Would you want your teen buying a morning after pill without a doctor’s approval?
The makers of the drug, Plan B One-Step, were seeking to have the U.S. Food and Drug Administration remove the prescription-only status for girls 16 and under. The application was the subject of much debate on both sides of the issue, but ultimately the Health and Human Services Department rejected it today.
Health and Human Services Secretary, Kathleen Sebelius said that the drug would stay as is, and there would be no further plans to make the morning-after contraceptive pill accessible to teenagers without a prescription. However, the drug will remain available over the counter to women 17 and older.
Not everyone agreed, reports the NY Daily News:
“I reviewed and thoughtfully considered the data, clinical information, and analysis provided by [The Center for Drug Evaluation and Research],” said FDA Commissioner Margaret Hamburg said in a statement. “I agree with the Center that there is adequate and reasonable, well-supported, and science-based evidence that Plan B One-Step is safe and effective and should be approved for nonprescription use for all females of child-bearing potential.”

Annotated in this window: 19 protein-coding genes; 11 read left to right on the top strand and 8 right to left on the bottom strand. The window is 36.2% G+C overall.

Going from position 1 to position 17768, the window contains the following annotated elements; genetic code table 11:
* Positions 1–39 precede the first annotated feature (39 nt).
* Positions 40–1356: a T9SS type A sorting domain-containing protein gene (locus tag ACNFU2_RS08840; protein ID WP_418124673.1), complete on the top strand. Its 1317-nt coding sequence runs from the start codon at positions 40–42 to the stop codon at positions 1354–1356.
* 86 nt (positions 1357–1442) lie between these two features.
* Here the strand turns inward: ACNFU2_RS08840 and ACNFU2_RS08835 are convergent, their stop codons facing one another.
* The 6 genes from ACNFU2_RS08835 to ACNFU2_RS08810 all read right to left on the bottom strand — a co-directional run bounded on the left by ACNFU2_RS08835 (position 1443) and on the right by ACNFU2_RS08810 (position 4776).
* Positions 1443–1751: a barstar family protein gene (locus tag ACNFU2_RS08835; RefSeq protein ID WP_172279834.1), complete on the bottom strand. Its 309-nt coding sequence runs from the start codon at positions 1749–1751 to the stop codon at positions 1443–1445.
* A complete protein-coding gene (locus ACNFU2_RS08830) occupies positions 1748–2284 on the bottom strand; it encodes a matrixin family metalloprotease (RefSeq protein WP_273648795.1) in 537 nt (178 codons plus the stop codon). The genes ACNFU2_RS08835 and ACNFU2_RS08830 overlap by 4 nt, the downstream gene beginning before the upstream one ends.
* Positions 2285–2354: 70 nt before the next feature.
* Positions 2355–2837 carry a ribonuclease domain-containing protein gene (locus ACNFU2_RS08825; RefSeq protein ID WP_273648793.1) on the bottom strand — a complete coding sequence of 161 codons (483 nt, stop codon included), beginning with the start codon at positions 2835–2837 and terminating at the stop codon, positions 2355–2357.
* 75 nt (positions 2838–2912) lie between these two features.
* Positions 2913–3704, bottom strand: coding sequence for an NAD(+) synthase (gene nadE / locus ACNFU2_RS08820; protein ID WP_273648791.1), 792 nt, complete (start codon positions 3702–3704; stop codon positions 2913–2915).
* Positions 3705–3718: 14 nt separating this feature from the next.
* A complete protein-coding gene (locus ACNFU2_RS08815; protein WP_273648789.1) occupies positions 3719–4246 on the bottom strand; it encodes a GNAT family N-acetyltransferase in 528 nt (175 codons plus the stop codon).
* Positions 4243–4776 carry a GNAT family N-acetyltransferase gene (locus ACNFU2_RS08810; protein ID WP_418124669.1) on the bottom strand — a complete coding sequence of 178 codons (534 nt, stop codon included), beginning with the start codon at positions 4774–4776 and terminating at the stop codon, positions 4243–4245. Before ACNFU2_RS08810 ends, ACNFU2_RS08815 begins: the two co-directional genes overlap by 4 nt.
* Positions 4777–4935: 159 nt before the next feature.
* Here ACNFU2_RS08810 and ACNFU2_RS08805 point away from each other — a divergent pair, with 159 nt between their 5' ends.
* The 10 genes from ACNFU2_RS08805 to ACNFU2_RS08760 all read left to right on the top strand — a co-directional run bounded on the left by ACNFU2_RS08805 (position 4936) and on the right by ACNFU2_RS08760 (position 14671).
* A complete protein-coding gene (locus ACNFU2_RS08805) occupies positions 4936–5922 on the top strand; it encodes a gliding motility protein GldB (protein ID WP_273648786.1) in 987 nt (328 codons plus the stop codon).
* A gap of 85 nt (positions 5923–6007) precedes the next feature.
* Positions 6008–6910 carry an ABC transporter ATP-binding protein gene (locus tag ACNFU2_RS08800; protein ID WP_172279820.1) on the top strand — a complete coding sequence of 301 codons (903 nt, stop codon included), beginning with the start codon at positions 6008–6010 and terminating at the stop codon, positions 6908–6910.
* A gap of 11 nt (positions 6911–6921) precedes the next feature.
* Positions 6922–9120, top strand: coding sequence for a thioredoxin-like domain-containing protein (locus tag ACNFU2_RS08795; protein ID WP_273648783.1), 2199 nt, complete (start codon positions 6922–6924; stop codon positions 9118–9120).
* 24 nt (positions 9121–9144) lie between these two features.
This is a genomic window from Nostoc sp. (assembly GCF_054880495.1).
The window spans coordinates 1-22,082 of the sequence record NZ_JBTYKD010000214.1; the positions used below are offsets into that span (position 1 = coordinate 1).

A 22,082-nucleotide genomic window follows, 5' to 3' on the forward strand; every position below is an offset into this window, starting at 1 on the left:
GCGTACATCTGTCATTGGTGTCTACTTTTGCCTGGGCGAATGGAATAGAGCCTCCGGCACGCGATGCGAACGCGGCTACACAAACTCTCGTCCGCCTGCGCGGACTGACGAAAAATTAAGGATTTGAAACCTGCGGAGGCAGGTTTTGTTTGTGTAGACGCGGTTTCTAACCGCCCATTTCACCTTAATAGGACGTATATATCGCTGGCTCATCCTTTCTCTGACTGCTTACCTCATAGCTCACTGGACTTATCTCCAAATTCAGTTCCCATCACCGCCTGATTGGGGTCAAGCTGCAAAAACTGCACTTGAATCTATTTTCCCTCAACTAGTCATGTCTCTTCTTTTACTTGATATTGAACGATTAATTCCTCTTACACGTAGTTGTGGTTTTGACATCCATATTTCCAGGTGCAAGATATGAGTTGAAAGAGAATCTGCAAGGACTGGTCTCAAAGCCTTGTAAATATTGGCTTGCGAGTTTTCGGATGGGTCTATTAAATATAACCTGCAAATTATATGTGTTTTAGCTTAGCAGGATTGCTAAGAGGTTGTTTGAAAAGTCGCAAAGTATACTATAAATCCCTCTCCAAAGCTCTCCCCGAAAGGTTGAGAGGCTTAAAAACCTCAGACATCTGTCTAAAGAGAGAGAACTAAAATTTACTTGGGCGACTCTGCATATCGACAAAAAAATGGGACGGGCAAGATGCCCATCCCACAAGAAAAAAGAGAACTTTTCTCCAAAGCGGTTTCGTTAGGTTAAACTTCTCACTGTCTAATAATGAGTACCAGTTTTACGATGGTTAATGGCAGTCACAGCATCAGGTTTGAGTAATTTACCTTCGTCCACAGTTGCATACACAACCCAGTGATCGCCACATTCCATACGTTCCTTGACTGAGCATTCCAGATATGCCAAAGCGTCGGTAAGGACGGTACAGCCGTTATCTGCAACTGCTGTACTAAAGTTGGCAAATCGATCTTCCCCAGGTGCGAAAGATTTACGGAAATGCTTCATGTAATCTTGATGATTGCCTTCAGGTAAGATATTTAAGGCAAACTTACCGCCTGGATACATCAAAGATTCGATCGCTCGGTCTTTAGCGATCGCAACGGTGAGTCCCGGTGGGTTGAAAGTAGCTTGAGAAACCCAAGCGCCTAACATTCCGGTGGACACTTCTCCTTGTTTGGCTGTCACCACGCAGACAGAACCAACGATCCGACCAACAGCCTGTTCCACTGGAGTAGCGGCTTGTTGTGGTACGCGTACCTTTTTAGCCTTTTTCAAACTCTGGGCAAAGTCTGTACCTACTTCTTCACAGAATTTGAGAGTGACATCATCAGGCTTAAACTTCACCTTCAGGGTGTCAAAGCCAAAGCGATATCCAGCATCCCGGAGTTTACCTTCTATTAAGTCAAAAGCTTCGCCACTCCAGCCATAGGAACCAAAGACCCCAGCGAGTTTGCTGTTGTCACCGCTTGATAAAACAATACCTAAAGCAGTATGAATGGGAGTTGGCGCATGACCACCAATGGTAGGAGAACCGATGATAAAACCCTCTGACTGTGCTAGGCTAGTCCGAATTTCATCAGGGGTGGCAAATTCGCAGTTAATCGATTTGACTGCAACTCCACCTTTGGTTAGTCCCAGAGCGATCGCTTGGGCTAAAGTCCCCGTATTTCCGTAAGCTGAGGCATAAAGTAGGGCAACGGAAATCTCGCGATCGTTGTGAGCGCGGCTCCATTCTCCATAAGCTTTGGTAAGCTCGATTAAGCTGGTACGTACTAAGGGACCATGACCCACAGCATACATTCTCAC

Secretary Sebelius, however, chose to err on the side of caution and pointed out potential health risks for teens under 17, “It is common knowledge that there are significant cognitive and behavioral differences between older adolescent girls and the youngest girls of reproductive age,” Sebelius said.
I think the administration was right about this one. There are a host of reasons why girls, aged 16 and younger should have to consult a doctor before taking a pill like this, the primary reason being health. If the drug were available over the counter for young girls who knows how many of them might take the pills often and without caution? No one can say for certain what effects that might have on a young girl long-term.
In addition to the health aspect, there are countless psychological repercussions that may ensue and a girl who finds herself in that situation needs the support of an adult. If she doesn’t have parental support, then a medical professional would be the next best thing.
What do you think? Would you support a plan to allow young girls to purchase the morning after pill without a prescription?